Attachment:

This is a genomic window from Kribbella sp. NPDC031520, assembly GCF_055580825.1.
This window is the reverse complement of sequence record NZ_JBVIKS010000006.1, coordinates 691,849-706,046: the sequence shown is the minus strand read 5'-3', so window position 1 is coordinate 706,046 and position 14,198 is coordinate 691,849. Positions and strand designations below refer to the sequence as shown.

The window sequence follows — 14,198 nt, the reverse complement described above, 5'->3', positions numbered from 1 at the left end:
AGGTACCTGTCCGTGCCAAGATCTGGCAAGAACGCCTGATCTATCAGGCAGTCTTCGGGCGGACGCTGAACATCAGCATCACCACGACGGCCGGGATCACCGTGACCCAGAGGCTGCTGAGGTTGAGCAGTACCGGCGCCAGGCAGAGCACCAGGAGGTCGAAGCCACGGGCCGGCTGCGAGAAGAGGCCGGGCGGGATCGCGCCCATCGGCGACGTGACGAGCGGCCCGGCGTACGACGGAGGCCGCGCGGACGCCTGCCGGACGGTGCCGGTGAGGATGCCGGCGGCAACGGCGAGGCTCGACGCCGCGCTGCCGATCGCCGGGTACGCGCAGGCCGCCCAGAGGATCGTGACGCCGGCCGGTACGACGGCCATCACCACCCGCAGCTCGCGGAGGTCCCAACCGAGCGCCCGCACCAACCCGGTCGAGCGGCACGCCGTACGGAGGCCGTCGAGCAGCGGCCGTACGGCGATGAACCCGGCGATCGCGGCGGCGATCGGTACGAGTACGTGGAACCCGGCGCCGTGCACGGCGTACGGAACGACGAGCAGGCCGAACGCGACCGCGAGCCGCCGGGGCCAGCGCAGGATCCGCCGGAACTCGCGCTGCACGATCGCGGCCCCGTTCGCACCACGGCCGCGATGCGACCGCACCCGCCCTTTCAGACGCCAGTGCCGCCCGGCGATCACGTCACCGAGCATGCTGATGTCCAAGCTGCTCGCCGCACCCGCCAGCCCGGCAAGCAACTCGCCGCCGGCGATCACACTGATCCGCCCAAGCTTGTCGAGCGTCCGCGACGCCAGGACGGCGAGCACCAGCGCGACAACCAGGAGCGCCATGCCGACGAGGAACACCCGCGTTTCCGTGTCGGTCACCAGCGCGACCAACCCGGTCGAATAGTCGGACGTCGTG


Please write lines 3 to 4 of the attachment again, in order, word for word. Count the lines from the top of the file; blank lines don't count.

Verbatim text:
The window sequence follows — 14,198 nt, the reverse complement described above, 5'->3', positions numbered from 1 at the left end:
AGGTACCTGTCCGTGCCAAGATCTGGCAAGAACGCCTGATCTATCAGGCAGTCTTCGGGCGGACGCTGAACATCAGCATCACCACGACGGCCGGGATCACCGTGACCCAGAGGCTGCTGAGGTTGAGCAGTACCGGCGCCAGGCAGAGCACCAGGAGGTCGAAGCCACGGGCCGGCTGCGAGAAGAGGCCGGGCGGGATCGCGCCCATCGGCGACGTGACGAGCGGCCCGGCGTACGACGGAGGCCGCGCGGACGCCTGCCGGACGGTGCCGGTGAGGATGCCGGCGGCAACGGCGAGGCTCGACGCCGCGCTGCCGATCGCCGGGTACGCGCAGGCCGCCCAGAGGATCGTGACGCCGGCCGGTACGACGGCCATCACCACCCGCAGCTCGCGGAGGTCCCAACCGAGCGCCCGCACCAACCCGGTCGAGCGGCACGCCGTACGGAGGCCGTCGAGCAGCGGCCGTACGGCGATGAACCCGGCGATCGCGGCGGCGATCGGTACGAGTACGTGGAACCCGGCGCCGTGCACGGCGTACGGAACGACGAGCAGGCCGAACGCGACCGCGAGCCGCCGGGGCCAGCGCAGGATCCGCCGGAACTCGCGCTGCACGATCGCGGCCCCGTTCGCACCACGGCCGCGATGCGACCGCACCCGCCCTTTCAGACGCCAGTGCCGCCCGGCGATCACGTCACCGAGCATGCTGATGTCCAAGCTGCTCGCCGCACCCGCCAGCCCGGCAAGCAACTCGCCGCCGGCGATCACACTGATCCGCCCAAGCTTGTCGAGCGTCCGCGACGCCAGGACGGCGAGCACCAGCGCGACAACCAGGAGCGCCATGCCGACGAGGAACACCCGCGTTTCCGTGTCGGTCACCAGCGCGACCAACCCGGTCGAATAGTCGGACGTCGTG